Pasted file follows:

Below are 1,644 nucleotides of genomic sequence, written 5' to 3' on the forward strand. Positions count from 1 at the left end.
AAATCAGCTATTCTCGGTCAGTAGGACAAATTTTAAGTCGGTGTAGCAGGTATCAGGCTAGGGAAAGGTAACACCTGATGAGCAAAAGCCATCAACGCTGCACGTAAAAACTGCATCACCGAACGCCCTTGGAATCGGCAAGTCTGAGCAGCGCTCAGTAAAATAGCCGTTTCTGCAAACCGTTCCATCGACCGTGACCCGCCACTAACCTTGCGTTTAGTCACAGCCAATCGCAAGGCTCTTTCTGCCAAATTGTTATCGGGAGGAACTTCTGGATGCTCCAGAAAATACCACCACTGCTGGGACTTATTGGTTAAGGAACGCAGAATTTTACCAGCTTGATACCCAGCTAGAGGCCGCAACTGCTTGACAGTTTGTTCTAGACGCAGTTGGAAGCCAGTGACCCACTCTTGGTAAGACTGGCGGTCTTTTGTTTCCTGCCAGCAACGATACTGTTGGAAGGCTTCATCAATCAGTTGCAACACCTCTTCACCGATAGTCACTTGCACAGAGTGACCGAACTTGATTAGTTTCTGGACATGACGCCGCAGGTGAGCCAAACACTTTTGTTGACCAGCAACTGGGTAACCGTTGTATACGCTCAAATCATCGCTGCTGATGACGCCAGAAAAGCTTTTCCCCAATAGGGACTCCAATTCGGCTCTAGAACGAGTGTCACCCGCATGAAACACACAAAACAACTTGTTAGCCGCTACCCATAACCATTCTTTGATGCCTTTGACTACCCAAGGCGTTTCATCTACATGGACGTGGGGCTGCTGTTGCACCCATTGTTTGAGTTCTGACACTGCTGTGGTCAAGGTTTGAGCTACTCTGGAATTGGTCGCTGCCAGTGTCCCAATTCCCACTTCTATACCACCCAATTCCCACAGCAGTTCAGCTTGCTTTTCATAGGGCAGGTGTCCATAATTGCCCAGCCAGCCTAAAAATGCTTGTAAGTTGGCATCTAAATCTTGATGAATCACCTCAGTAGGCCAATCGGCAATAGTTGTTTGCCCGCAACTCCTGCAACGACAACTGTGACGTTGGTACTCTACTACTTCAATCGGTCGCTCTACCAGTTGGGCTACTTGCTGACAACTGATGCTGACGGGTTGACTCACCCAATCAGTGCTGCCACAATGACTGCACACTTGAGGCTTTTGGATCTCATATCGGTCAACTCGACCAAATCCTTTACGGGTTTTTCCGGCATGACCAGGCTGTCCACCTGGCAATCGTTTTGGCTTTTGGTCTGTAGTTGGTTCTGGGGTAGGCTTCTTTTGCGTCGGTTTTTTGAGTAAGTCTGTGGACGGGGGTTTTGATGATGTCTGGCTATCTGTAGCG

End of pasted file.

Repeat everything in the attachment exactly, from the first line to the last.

Below are 1,644 nucleotides of genomic sequence, written 5' to 3' on the forward strand. Positions count from 1 at the left end.
AAATCAGCTATTCTCGGTCAGTAGGACAAATTTTAAGTCGGTGTAGCAGGTATCAGGCTAGGGAAAGGTAACACCTGATGAGCAAAAGCCATCAACGCTGCACGTAAAAACTGCATCACCGAACGCCCTTGGAATCGGCAAGTCTGAGCAGCGCTCAGTAAAATAGCCGTTTCTGCAAACCGTTCCATCGACCGTGACCCGCCACTAACCTTGCGTTTAGTCACAGCCAATCGCAAGGCTCTTTCTGCCAAATTGTTATCGGGAGGAACTTCTGGATGCTCCAGAAAATACCACCACTGCTGGGACTTATTGGTTAAGGAACGCAGAATTTTACCAGCTTGATACCCAGCTAGAGGCCGCAACTGCTTGACAGTTTGTTCTAGACGCAGTTGGAAGCCAGTGACCCACTCTTGGTAAGACTGGCGGTCTTTTGTTTCCTGCCAGCAACGATACTGTTGGAAGGCTTCATCAATCAGTTGCAACACCTCTTCACCGATAGTCACTTGCACAGAGTGACCGAACTTGATTAGTTTCTGGACATGACGCCGCAGGTGAGCCAAACACTTTTGTTGACCAGCAACTGGGTAACCGTTGTATACGCTCAAATCATCGCTGCTGATGACGCCAGAAAAGCTTTTCCCCAATAGGGACTCCAATTCGGCTCTAGAACGAGTGTCACCCGCATGAAACACACAAAACAACTTGTTAGCCGCTACCCATAACCATTCTTTGATGCCTTTGACTACCCAAGGCGTTTCATCTACATGGACGTGGGGCTGCTGTTGCACCCATTGTTTGAGTTCTGACACTGCTGTGGTCAAGGTTTGAGCTACTCTGGAATTGGTCGCTGCCAGTGTCCCAATTCCCACTTCTATACCACCCAATTCCCACAGCAGTTCAGCTTGCTTTTCATAGGGCAGGTGTCCATAATTGCCCAGCCAGCCTAAAAATGCTTGTAAGTTGGCATCTAAATCTTGATGAATCACCTCAGTAGGCCAATCGGCAATAGTTGTTTGCCCGCAACTCCTGCAACGACAACTGTGACGTTGGTACTCTACTACTTCAATCGGTCGCTCTACCAGTTGGGCTACTTGCTGACAACTGATGCTGACGGGTTGACTCACCCAATCAGTGCTGCCACAATGACTGCACACTTGAGGCTTTTGGATCTCATATCGGTCAACTCGACCAAATCCTTTACGGGTTTTTCCGGCATGACCAGGCTGTCCACCTGGCAATCGTTTTGGCTTTTGGTCTGTAGTTGGTTCTGGGGTAGGCTTCTTTTGCGTCGGTTTTTTGAGTAAGTCTGTGGACGGGGGTTTTGATGATGTCTGGCTATCTGTAGCG